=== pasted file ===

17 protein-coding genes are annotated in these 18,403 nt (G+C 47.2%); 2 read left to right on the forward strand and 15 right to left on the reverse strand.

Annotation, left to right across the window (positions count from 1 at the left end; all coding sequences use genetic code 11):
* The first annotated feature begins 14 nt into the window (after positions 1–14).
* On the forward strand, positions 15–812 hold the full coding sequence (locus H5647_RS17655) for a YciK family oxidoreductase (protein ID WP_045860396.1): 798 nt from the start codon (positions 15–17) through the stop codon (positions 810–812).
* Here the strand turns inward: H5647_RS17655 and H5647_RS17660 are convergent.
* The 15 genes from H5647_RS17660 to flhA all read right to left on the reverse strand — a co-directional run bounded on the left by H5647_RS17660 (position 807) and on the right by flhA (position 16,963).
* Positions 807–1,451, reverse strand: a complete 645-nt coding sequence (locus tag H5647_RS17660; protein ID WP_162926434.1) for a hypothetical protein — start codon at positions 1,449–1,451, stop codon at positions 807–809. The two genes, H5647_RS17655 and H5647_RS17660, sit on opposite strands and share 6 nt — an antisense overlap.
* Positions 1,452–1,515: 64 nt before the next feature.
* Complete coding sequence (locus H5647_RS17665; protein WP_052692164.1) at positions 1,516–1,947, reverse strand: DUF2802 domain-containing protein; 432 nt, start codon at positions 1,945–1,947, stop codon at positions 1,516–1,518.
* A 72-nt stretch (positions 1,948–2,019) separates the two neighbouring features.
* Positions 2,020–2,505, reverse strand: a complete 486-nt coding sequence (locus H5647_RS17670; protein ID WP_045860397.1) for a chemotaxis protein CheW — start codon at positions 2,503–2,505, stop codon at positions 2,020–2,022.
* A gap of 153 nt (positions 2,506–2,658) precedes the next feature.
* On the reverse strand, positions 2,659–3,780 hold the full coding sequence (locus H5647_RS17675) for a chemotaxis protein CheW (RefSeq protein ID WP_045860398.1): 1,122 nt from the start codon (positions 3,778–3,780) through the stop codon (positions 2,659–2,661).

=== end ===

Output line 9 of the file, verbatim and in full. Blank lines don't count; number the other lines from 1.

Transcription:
* Complete coding sequence (locus H5647_RS17665; protein WP_052692164.1) at positions 1,516–1,947, reverse strand: DUF2802 domain-containing protein; 432 nt, start codon at positions 1,945–1,947, stop codon at positions 1,516–1,518.